In addition to the garland making the wreath more aesthetically pleasing, we purchased a box full of “unbreakable ornaments” mid-summer that were hot-glued together to make large ornaments to spice up the wreath as well. Each of these will contain a strobe light for certain parts of our sequences to make things “pop” a little more.

Each section of the mega tree contains 3 sets of incandescent lights for approximately 1 amp per section totaling 16 amps for the wreath. Next year we hope to budget to upgrade this to LED for the power requirements. The wreath is about 60% complete as of today and we hope to be close to completion of tomorrow.

Mega Wreath segments laid out. Our daughter was about 34″ tall when this picture was taken.

Repairs, progress…

Labor day gave me time away from the labor that pays so I could do some labor on the controllers. I was able to fix the 3 bad triacs I mentioned in my last post. When I had it apart I replaced 2 additional triacs that were on the same bank with the CHN912 date code for a total of 5 replaced. After fixing those and re-assembling the controller the 17th channel wasn’t working. In my diagnosis I found that it was simply the optocoupler. Whew! I was hoping I wouldn’t have to take it apart again.

I was able to pull down the RPM E1.31->DMX Bridge for diagnosis as well. As I was hoping, the wall-wart I was using only read .48 volts so I figured that was the problem. A new wall-wart and the board appears to be working just fine again so it’s remounted up high.

I also cut CAT-5 for the extensions from the E681 controller to the pixel strips along our roofline, however they likely won’t work. I plan on purchasing some 18/3 to use instead as I’ve heard good reports of that stuff working. I think it will work better with the waterproof connectors I purchased anyways, so it’ll be win-win with the only loss being that I have to spend a little more money.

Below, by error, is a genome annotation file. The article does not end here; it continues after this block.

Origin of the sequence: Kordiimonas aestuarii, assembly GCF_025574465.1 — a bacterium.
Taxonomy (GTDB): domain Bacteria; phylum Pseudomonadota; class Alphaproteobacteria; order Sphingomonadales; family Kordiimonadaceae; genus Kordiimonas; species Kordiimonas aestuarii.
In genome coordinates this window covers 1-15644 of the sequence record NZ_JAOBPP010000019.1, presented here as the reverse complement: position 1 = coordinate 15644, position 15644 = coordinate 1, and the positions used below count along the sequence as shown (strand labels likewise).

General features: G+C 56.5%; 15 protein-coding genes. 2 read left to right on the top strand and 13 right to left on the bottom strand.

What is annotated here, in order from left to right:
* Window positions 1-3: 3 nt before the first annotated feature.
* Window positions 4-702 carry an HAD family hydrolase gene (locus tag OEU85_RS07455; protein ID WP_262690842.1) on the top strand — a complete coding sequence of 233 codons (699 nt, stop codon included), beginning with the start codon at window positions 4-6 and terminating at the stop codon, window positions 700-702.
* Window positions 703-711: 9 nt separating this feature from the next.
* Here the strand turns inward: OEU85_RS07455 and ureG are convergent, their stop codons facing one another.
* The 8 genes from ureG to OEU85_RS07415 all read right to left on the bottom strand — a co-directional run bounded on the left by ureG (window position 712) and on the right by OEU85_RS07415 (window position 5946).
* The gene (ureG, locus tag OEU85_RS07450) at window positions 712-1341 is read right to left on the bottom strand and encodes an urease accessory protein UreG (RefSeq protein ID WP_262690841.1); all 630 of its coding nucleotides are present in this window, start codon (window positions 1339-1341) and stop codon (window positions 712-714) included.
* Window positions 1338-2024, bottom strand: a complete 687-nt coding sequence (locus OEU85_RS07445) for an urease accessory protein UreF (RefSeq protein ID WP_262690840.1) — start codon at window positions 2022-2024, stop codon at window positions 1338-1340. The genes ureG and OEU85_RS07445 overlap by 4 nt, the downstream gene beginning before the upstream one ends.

It’s going to be a long year…

I’m getting a sinking feeling that with all the things we’re adding this year the complexity is going to cause us a lot more trouble than last year. In our inaugural show last year we had no hardware failures and once things were all up and running, the only issue we had was a couple GFCI trips during some storms.

This year I already need to replace at least 3 triacs on a 24 channel controller (1/8 of the controller is dead) and now it seems my RPM E1.31->DMX bridge also needs repair and we’ve only begun a few simple tests!

Wish us luck!

August Updates

We’re now officially in crunch time. Between now and setup time we far less time than we have to accomplish. Mega tree is being worked on, a new surprise is being worked on, songs are chosen, sequencing software has been selected, and pixel work will be starting soon. Stay tuned for updates as things are built.

Mega Tree

The flag pole was erected and parts were purchased for the construction. The things left to be purchased are ground stakes and the center pole material (although hook head, pin, guy wire material, etc. has been purchased). The controller that’s planned for this also needs 3 channels replaced because they have the infamous CHN912 triacs that need to be replaced. While I have it apart, I may replace all CHN912 date-code triacs to sleep better at night.


Let’s just say that our surprise has the word “mega” in it, is a slight twist on something only a few others we know of have ever done, requires it’s own 24 channel controller, and will require it’s own 15 amp circuit.


These we’ll keep a surprise, but we have 13 songs chosen with only 2 are the same songs as last year that will be entirely re-sequenced. We likely won’t get to all 13, which is one of the reasons we are keeping this as a surprise as well.


This year we have chosen HLS as our software due to it’s low memory/CPU footprint, relatively well supported pixel handling, RGB support, and quick bug-fixing turnaround time. We have just begun the arduous process of sequencing and in addition to learning a new tool, we’ve added hundreds of channels (each pixel is 3 channels). We definitely have our work cut out for us.


Last year I used my custom solution to control our pixel strands as “dumb rgb” strips. This year we’re using a SanDevices E681 controller for individual pixel control. At the end of last year there was some initial testing done for the pixels, but they’ve been tied to the rafters and untested since. Hopefully soon the pixel extensions will be complete so further testing with Nutcracker and HLS can progress.

That’s all for now, keep checking back for updates between now and ssssshhhhhhowtime!